8. The Fascist (seems like it should be called ‘Hollywood Hero’)
> GREAT singing melody. Got chills (still getting them) when the verse comes in. Yeah Oni! I can just imagine being George, playing this riff and hearing Oni sing over it for the first time…. Awesome!
> In parts it sounds a little Foo Fighters-ish, but in no way does that do the tune justice.
> A part in there reminds me of the “She’s Evil But She’s Mine” intro off Wicked Sensation.
9. Where Do You Sleep at Night
> Jimi-ish riff morphs into a “Will the Sun Rise,” Dokken-sounding (Lynch-sounding) riff.
> Another Classic rock-ish tune.
10. Madly Backwards
> Really good tune, sounds detuned but not in a grunge way.
11. We Will Remain
> Sort of an older-school metal riff, maybe in the European vein. Fast Scorpions, maybe?
12. Before I Close My Eyes
> Another older-school tune. The chorus is ballad-ish, but the song is NOT a ballad. Just don’t know how else to describe it.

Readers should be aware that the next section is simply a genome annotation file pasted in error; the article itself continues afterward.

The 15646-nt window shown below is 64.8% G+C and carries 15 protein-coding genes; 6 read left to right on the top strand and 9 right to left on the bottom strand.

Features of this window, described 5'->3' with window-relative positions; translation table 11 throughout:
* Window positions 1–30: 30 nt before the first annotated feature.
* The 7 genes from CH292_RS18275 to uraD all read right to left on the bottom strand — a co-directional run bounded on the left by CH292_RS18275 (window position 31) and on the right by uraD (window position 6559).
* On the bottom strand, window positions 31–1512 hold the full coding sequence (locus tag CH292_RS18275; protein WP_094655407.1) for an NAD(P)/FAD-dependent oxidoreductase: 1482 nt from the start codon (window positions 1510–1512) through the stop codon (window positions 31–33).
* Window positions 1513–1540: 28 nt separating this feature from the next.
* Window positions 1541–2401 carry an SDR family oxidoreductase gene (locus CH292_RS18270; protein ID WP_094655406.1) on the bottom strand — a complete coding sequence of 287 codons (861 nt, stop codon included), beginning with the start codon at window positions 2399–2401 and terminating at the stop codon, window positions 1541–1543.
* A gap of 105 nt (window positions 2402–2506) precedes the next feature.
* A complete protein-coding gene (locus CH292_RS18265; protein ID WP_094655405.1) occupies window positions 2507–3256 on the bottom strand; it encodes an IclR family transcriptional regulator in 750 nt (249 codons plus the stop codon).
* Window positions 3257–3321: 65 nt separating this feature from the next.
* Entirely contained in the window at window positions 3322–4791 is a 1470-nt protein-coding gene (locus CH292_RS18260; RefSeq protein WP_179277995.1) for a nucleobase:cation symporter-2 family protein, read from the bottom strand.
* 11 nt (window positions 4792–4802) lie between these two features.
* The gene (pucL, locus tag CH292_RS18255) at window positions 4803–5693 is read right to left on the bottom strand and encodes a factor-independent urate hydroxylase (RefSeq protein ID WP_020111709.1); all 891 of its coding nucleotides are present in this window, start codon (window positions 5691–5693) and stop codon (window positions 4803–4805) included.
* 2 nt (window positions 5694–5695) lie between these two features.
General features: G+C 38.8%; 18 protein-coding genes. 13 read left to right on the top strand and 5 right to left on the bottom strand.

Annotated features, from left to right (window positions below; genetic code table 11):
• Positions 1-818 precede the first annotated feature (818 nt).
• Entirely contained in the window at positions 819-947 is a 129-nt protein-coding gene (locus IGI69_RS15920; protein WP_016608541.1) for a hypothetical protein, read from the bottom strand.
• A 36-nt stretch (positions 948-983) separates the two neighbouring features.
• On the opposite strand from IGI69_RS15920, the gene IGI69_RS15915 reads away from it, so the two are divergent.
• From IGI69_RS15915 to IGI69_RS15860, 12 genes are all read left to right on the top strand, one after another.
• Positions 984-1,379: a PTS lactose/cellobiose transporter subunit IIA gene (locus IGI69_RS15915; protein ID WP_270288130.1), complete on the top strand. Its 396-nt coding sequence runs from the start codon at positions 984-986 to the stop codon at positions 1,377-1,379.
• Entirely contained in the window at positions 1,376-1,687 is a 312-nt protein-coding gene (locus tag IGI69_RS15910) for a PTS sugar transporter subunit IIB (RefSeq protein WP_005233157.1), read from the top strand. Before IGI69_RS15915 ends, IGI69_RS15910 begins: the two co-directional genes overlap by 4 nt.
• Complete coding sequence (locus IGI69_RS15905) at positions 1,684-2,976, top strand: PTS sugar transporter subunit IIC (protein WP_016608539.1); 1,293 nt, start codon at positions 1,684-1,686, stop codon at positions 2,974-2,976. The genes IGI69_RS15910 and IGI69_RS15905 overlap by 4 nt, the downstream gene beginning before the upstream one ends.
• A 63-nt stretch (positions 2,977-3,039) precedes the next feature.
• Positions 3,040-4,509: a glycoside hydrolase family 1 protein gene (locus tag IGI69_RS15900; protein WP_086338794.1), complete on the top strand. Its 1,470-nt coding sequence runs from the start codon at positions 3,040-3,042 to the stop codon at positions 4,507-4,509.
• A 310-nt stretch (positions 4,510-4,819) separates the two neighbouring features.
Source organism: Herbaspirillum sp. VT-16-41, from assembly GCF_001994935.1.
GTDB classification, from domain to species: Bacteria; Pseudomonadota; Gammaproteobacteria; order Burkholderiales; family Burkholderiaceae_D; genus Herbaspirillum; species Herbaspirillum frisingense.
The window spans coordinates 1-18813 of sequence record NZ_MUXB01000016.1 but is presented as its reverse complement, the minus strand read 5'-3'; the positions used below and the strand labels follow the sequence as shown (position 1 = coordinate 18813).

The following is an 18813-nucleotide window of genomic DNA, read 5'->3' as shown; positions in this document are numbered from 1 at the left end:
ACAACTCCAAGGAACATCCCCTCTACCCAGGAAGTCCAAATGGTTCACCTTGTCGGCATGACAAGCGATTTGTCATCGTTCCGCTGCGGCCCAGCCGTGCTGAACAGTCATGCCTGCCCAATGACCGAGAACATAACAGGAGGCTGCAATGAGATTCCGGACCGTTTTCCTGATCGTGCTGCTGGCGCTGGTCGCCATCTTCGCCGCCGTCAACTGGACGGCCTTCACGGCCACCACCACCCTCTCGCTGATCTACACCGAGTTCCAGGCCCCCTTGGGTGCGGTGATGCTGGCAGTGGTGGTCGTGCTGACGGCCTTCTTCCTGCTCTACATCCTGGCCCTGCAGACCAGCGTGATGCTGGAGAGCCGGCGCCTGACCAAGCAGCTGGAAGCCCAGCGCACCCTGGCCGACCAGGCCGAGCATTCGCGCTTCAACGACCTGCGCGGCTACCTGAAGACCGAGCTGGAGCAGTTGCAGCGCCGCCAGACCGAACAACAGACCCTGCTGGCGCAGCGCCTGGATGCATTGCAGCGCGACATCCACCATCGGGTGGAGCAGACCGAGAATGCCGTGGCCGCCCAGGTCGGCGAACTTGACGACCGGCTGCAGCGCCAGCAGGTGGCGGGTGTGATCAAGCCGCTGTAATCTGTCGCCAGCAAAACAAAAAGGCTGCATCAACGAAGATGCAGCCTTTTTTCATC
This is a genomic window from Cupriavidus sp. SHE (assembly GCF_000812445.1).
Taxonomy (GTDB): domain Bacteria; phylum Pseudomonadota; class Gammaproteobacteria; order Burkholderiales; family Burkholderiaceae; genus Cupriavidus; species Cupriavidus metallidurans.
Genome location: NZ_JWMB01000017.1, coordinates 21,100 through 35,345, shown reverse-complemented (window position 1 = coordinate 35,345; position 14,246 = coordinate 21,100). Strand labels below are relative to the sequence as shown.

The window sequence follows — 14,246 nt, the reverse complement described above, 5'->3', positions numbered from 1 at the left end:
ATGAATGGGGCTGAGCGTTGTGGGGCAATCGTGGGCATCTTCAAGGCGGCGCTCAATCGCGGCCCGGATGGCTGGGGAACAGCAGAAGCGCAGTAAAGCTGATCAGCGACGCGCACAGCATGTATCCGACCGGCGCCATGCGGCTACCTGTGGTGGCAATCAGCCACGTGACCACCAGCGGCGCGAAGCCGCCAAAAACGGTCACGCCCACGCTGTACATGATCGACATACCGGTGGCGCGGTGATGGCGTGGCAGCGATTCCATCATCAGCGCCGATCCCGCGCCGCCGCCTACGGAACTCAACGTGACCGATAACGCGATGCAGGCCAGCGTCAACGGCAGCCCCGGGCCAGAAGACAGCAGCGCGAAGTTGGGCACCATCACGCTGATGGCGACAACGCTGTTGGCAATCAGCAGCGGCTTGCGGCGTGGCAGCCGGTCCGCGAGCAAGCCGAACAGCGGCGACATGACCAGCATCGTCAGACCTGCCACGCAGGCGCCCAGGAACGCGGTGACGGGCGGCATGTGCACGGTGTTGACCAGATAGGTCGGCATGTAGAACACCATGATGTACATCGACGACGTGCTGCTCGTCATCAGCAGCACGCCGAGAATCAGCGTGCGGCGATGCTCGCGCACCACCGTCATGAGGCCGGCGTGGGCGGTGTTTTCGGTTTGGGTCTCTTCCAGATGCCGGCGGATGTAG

13. Man in the Mirror
> A definite Dokken/George-ish tune.
> The vocals make this tune. Great stuff.
So there you go. It’s not as hard as Wicked Sensation, but rocks hard in more of a classic rock sense. At least that’s the impression I’m left with.
The somewhat remarkable thing here is that even though there’s a diverse range of tunes, they all hold together. There’s a consistent thread running through them – a George or George-Oni thread.
You might say “duh!,” but think about it: A new band, new tunes…yet it all works. And they’re all good tunes. Not a dog in there.
I’m stoked for George and the band. I hope they tour (and go on at a reasonable hour for us old folks!) and people get behind them because bands like these don’t come along often anymore, as we all know.
Notable: Jazzy George?